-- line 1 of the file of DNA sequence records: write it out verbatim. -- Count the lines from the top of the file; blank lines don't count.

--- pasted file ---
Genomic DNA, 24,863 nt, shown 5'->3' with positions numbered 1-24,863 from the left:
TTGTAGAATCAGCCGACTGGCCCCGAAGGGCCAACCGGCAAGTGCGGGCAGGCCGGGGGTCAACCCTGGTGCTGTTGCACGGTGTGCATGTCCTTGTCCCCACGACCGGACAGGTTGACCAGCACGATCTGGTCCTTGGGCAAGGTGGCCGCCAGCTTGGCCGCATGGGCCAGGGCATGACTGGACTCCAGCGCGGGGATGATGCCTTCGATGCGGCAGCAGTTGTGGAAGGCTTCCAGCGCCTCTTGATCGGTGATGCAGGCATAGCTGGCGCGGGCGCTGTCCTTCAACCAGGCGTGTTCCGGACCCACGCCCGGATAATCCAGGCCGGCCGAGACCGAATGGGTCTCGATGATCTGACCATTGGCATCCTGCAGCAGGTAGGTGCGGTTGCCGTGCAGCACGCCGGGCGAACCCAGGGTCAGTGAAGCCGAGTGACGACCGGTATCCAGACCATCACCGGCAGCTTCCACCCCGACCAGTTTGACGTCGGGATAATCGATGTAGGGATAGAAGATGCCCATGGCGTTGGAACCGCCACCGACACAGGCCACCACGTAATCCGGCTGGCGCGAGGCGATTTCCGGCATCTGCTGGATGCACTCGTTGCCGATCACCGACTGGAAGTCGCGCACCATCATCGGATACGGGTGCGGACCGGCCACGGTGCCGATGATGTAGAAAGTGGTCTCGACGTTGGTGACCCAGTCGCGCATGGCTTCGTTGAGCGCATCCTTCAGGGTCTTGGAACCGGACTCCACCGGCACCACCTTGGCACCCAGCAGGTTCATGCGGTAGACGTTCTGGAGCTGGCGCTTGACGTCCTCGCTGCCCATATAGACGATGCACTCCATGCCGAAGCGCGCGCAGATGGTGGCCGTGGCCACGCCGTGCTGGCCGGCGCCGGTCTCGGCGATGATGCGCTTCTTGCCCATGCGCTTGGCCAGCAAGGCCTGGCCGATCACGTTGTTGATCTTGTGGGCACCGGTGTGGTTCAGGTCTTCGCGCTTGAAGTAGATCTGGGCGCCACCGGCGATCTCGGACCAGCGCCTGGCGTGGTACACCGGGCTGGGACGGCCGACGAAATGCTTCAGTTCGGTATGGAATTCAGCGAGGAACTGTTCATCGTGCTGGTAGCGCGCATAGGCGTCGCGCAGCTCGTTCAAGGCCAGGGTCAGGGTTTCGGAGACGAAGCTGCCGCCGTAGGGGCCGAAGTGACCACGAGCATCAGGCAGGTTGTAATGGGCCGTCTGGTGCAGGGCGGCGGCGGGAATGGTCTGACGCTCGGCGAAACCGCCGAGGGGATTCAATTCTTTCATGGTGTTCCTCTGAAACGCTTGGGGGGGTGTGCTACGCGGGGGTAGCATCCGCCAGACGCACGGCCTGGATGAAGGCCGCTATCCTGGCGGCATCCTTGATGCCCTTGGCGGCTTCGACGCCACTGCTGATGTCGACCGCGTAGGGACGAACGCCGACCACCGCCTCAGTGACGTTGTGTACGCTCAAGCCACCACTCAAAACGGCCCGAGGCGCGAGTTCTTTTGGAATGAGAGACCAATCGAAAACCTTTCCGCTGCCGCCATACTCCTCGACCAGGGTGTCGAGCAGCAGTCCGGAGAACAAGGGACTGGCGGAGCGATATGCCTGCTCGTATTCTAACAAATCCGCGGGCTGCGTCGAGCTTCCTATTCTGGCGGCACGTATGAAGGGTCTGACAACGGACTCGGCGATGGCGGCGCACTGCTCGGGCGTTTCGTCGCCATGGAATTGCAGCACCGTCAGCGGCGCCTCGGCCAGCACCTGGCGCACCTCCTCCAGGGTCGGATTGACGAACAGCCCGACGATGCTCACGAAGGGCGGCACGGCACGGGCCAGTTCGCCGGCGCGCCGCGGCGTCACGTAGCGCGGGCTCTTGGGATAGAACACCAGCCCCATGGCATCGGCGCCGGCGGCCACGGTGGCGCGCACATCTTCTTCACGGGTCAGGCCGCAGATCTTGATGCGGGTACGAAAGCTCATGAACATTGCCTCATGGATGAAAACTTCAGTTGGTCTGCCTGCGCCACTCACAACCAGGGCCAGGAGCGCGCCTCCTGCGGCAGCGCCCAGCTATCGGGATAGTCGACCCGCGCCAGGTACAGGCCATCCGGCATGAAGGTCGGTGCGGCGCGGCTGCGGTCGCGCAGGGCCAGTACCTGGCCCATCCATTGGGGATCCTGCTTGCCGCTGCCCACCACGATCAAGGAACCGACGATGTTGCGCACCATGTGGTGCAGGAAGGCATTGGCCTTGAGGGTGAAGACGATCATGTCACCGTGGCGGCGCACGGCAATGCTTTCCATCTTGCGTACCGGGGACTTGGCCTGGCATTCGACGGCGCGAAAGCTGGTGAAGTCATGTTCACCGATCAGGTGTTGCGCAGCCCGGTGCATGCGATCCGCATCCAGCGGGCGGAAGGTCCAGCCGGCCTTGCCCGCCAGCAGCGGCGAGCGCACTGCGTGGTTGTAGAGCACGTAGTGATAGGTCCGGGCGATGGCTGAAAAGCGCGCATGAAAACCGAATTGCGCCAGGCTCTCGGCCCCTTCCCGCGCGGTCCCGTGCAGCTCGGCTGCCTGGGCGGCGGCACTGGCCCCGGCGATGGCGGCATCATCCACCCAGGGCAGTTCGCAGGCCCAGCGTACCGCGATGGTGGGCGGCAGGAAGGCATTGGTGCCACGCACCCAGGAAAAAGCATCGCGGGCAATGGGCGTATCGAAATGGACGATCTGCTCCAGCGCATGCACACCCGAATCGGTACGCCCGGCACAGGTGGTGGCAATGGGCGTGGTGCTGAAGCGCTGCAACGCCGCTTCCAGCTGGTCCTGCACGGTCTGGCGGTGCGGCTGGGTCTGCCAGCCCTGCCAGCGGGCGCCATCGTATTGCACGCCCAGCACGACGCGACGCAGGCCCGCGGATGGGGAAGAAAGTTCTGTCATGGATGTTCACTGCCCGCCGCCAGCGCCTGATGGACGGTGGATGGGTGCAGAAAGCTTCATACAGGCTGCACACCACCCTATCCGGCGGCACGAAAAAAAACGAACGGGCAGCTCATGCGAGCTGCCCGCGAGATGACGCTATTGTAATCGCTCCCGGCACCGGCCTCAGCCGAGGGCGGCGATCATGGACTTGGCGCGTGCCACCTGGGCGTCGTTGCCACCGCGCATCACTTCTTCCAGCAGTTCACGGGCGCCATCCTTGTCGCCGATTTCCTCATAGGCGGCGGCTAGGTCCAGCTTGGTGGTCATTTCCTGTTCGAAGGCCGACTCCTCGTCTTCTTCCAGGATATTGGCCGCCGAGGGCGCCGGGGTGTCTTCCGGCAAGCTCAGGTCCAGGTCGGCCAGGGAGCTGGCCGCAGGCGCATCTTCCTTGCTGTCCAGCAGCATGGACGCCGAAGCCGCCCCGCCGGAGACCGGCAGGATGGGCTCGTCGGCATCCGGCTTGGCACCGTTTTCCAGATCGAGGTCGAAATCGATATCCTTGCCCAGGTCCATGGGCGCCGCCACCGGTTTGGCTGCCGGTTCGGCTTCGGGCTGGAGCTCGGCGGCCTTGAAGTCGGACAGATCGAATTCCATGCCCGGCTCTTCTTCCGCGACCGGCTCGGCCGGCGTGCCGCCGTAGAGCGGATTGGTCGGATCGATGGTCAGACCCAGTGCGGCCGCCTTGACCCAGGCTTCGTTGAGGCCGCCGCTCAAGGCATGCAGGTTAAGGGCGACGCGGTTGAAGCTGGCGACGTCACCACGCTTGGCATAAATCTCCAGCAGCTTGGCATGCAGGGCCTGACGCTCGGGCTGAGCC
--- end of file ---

Genomic DNA, 24,863 nt, shown 5'->3' with positions numbered 1-24,863 from the left: